The temporary exhibition area, however, is the majority of the museum and hosts a variety of shows. The latest exhibitions, which run through May 5, are Behind the Ink – The Making of Comics and CartoonsThe other current exhibit is, which explores a variety of tools and techniques used by cartoonists throughout the years. The other current exhibition is Gus Arriola: Gordo, a Modernist Mexican PaintingThe book, which details his life and work as a Modernist Mexican-American Cartoonist. Then in May, a bonanza exhibitionSardonic, iconic NancyThe weekend-long festival is accompanied by the rise of the price. NancyOn the 24th and 25th of November, Nancy Scholars, cartoonists, fans, and more will dig deep into their favorite wisecracking character.
The archives are located below the exhibition areas. “Since OSU is part of a land grant institution, our archive is completely open to the public, which is pretty rare,” McGurk explains. Highlights include zines from the 1980s Riot Grrrl Movement, which show the raw emotion of the creators. Also, scrapbooks of cartoon engravings from a wealthy English family of the 1700s depicting events that happened long ago, such as the discovery of a female comet. (It quite rudely depicts the comet flatulating in her face – it’s not hard to parse what that artist felt about women making scientific discoveries…) There’s also a collection of 2.5 million comic strips saved by a single man (Bill Blackbeard). I personally loved the way the colorful mid-century comics were laid out on a page with a frenzied amount of activity, punctuated by photorealistic pictures.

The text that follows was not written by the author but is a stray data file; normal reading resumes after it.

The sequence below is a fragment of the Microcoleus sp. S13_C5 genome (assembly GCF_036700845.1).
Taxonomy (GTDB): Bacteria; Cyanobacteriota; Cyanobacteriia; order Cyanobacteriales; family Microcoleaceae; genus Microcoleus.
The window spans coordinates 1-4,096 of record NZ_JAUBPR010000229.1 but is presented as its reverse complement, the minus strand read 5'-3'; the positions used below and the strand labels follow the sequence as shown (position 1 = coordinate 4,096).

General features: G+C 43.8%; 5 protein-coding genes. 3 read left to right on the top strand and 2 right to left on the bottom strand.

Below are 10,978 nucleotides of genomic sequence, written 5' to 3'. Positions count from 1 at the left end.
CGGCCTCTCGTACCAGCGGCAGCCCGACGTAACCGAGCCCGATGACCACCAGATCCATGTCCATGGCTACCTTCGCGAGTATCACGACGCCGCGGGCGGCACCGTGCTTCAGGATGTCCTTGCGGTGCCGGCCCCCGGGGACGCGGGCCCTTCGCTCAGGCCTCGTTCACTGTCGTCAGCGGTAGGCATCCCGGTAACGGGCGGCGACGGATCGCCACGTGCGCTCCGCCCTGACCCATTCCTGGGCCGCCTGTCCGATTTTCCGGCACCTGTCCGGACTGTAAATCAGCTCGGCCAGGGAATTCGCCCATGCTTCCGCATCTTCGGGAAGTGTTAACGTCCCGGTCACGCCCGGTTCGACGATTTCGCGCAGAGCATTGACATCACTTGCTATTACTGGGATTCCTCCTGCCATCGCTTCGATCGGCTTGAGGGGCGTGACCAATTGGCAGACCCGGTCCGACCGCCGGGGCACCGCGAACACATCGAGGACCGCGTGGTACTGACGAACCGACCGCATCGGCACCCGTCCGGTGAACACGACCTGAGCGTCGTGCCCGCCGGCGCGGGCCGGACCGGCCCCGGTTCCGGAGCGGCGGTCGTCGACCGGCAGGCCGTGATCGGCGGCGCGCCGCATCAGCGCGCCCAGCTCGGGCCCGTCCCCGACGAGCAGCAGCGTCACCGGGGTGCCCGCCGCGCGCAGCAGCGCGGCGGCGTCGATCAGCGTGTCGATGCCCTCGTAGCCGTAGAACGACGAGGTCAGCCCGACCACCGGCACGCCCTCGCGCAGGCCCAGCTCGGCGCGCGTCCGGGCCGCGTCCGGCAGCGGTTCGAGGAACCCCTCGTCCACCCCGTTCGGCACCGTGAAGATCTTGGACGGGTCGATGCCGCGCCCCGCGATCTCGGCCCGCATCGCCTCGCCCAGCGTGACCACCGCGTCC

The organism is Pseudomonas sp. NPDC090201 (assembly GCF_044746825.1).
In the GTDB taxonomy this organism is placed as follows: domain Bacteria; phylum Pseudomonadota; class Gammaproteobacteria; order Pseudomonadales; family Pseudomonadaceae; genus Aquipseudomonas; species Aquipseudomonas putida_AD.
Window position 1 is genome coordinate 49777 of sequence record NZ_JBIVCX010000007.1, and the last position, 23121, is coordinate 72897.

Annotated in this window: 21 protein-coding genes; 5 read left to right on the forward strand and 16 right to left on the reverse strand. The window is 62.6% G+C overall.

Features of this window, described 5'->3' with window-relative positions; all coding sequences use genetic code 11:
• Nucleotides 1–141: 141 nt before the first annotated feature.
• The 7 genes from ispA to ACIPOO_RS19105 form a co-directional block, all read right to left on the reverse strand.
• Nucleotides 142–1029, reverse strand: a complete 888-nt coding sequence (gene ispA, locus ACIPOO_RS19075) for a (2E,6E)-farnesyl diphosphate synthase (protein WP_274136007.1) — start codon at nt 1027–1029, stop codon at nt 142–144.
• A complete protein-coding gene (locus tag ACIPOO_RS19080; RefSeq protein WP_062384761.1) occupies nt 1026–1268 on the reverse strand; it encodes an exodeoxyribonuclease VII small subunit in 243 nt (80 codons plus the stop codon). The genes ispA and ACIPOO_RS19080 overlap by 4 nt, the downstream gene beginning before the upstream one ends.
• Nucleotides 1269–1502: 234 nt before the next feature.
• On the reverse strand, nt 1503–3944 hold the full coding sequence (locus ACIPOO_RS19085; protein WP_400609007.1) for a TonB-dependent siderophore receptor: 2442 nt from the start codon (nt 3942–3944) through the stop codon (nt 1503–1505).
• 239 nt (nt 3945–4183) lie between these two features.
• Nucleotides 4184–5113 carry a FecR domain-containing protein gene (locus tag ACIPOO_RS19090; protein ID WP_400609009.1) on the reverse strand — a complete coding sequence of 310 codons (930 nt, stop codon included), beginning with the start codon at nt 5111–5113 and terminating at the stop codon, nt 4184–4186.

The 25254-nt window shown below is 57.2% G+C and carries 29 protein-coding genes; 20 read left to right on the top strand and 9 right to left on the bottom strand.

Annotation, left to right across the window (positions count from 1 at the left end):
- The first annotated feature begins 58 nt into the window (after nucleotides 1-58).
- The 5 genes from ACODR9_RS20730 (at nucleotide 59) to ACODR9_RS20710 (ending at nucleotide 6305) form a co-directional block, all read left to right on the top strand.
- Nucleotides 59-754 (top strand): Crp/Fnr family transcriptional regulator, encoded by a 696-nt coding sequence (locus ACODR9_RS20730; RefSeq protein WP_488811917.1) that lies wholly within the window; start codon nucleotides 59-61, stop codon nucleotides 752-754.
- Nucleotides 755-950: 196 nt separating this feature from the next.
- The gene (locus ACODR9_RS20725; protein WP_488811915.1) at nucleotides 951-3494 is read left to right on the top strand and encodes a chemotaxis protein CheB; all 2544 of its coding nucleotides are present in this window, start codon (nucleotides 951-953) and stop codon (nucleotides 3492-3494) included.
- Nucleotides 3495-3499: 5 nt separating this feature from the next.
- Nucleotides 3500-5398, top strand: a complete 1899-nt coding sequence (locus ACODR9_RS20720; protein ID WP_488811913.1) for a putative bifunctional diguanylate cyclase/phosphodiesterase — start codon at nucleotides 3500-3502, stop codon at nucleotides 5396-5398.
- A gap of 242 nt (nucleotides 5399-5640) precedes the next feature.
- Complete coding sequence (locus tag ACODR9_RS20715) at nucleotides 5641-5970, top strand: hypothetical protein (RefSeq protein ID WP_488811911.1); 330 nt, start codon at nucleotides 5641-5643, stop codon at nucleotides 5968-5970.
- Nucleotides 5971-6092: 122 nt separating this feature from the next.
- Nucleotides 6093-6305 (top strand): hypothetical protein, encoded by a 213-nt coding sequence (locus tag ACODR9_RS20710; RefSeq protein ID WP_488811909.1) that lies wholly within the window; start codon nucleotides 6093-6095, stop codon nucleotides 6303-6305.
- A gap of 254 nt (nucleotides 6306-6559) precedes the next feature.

The ability to see the comics in all stages of development — from nascent sketches, to embryonic penciled pages, to White’d Out and inked final pages — is a rare treat because of how such work is typically experienced: in reproduction on a mass scale, in frequent installments. To see an original version of a popular comic that has been read by so many people is like watching the artist in action. “I love getting way up close and seeing where things are erased, where stylistic and storytelling choices were made,”McGurk said.
As a lifelong Archie reader, I was thrilled to see a page from Dan DeCarlo, the series’ definitive artist, imagining him sitting at his desk, the ink from his pen pouring out to form Veronica’s shapely body, the influence of His pin-up days evident).
“We show visitors the archive and people cry — especially if you’re a maker of this form that has been so long disrespected,”McGurk said. “Then you see this place and you’re like, all this is for comics? This is amazing.” I wasn’t crying, yet, but my awe of this paean to comics, rooted in this 154-year-old center of learning, stuck with me for days. I flipped through the next issue at the grocery store. ArchieIn the antiques store, I stopped in front of plastic-encased comics featuring superheroes. This time, I knew exactly where to go to find the original issues.
Original content by hyperallergic.com – “Inside the World’s Largest Comics and Cartoons Collection”
Read the full article here https://hyperallergic.com/871001/inside-billy-ireland-cartoon-library-museum-ohio-state-university/